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Friday, January 15, 2021

Pierce’s Equestrian Center houses evacuated horses

A horse evacuated from Camp Shalom in Malibu, Calif. is kept in a stall of one of the barns at the Equestrian Center on Friday, May 3. The horse is one of approximately 25 animals evacuated to Pierce College over the weekend due to Spring Fires. Photo: Michaia Hernandez
A horse evacuated from Camp Shalom in Malibu, Calif. is kept in a stall of one of the barns at the Equestrian Center on Friday, May 3. The horse is one of approximately 25 animals evacuated to Pierce College over the weekend due to Spring Fires. Photo: Michaia Hernandez


More than 25 horses owned by Hidden Valley residents were ordered to evacuate their homes, due to the blazing Springs fire and taken to Pierce College’s Equestrian Center over the first weekend of May.

As a school with the amenities to keep horses on campus, Pierce plays a part in a network of Southland facilities that work with emergency crews and haulers to aid with large animal evacuations, according to Betsy Connolly, a horse science instructor who helped organize the evacuation.

“We all coordinated because we know we can’t keep people safe unless there is a plan to keep their horses safe,” she said. “Horse owners will not leave their precious horses behind.”

The 28,000-acre Springs fire, which spread across Ventura County, damaged 15 homes and resulted in mandatory evacuations, according to the Los Angeles Times.

Pierce Instructor of Arts Monika Del Bosque lives in Newbury Park, about a block away from where mandatory evacuations began, she said in an email. She said that she voluntarily evacuated twice due to the blaze.

“I could have gotten very afraid about losing my possessions, but it’s just stuff in the end,” Del Bosque said in the email. “I was more concerned about hwo it would have impacted my children and their loss of possessions. But for me, it’s just material goods. Everything is replaceable in the end. The things that aren’t—they’re fleeting.”

Meanwhile, at the Equestrian Center, a map was set up by a registration table to help identify where each horse was kept. Horses were catalogued and assigned ID tags for organization. Stalls were zip tied and buckets of water were set up for each enclosure.

Connolly said that the evacuation alert was issued at approximately 2 p.m. on Friday, May 3, and that shortly after, she received the call to start the temporary sheltering process.

“[The fire and sheriff’s departments] made the decision to open up Pierce,” she said.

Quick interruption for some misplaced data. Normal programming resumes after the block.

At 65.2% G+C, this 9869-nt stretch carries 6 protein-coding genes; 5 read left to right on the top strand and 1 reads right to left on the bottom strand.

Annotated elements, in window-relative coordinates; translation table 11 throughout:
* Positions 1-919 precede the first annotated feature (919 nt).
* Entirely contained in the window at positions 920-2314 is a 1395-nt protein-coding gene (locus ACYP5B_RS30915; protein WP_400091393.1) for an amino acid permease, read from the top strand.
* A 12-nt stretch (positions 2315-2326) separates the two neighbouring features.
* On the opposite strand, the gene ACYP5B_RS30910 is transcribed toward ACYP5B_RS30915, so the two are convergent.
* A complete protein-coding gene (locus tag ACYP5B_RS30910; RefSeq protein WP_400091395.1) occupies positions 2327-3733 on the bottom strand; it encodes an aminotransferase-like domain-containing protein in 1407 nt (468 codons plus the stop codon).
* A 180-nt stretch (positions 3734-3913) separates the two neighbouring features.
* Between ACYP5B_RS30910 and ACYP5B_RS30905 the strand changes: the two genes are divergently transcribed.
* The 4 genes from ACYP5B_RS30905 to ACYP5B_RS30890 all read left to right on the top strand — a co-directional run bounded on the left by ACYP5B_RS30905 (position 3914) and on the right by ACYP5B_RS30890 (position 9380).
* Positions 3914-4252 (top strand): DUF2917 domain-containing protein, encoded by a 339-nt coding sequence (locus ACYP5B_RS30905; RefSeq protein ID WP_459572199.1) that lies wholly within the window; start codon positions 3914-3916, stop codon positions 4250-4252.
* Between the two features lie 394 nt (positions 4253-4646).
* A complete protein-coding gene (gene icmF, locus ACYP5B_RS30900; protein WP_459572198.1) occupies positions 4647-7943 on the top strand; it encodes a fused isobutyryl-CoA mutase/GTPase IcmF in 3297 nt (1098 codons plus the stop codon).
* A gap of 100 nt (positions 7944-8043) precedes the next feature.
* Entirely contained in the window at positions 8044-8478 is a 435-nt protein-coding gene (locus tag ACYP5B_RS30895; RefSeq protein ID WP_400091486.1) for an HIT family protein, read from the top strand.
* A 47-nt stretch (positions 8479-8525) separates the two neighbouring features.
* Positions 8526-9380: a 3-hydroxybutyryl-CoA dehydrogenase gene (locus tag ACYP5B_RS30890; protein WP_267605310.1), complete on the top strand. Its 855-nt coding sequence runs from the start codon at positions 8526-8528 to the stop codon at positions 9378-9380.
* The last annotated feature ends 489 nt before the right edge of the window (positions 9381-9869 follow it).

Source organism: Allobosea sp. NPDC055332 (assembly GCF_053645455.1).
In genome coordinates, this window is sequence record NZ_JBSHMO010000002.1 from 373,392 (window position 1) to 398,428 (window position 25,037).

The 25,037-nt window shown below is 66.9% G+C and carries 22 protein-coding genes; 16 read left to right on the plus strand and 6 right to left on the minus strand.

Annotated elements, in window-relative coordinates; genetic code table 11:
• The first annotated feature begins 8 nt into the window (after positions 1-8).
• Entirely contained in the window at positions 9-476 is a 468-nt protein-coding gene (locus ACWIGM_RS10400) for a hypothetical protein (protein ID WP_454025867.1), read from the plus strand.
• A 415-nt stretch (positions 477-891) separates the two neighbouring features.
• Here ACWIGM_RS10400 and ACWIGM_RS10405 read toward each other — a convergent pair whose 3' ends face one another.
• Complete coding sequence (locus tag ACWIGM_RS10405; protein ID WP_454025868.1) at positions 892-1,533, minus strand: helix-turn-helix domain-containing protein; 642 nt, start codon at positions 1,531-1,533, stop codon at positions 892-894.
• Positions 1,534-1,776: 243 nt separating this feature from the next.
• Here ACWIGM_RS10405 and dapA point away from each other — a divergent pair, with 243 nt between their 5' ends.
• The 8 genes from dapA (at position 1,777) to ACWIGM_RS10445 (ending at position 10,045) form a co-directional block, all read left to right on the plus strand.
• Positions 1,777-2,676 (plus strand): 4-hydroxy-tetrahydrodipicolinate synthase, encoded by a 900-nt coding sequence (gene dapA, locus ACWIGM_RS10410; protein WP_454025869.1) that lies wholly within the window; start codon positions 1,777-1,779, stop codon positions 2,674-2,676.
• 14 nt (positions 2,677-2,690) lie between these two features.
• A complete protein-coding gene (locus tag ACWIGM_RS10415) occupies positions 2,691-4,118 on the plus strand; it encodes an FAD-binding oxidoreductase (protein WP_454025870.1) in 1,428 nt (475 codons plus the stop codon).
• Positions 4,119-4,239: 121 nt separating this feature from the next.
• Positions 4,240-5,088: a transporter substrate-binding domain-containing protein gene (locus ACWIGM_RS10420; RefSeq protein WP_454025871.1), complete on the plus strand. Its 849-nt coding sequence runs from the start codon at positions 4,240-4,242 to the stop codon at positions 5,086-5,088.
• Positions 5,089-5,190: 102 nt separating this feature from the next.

The threat subsided sometime around Saturday evening, and the horses were taken back by the haulers Sunday.

“Fortunately, the weather cooperated once the sun went down,” Connolly said.

Though the school provides the evacuation site facilities, the LA County oversees the process.

“The county has jurisdiction. We just worked for them,” Warner said.

Student and faculty volunteers worked with an emergency evacuation team to keep the process of sheltering the horses as smoothly as possible.

In addition to volunteer workers and the facility, Pierce provided food and water for the horses, according to Samantha Gartsman, president of the Boots and Saddles Club.

“We could have anywhere from 100 to 300 horses,” said Jim Brown, one of the security officers on campus who helped out with the evacuation, on Friday.

However, because not much of LA county was affected by the Springs fire–evacuation sites are selected depending on the location of the emergency–there weren’t many horses sent to Pierce, according to Assistant Professor of Horse Science Paddy Warner.

Lori Seely, from the LA County Animal Care and Control Volunteer Equine Response Team, says that she has worked with the Pierce team “a thousand times.” She applauds the campus team on their ability to keep up with the emergency situation.

“They’re amazing,” Seely said.

There weren’t many volunteers immediately available to help out because of the Friday evacuation alert.

“That’s nobody’s fault. Nobody knew this was going to happen,” Seely said.

Regardless, the process went smoothly, according to volunteers.

“If my horse ever had to be evacuated, just seeing how well they’re taken care of here,” said Agricultural Assistant Randi Katz. “I would want them here.”

Incidentally, the weekend was also the first time Pierce hosted a 4-H youth development event, which included equine competitions planned for the arenas in the Equestrian Center. For the event, approximately 20 horses were kept in one of the barns on site.

“I feel like it was a double whammy for us,” Katz said. “We tried to get them accommodated [at the same time as the evacuation].”

It has been two or three years since the campus was last used as an evacuation center for displaced animals.

“California has the best emergency response system in the world,” Connolly said. “Everybody knows where to go, what to do and how to do it.”

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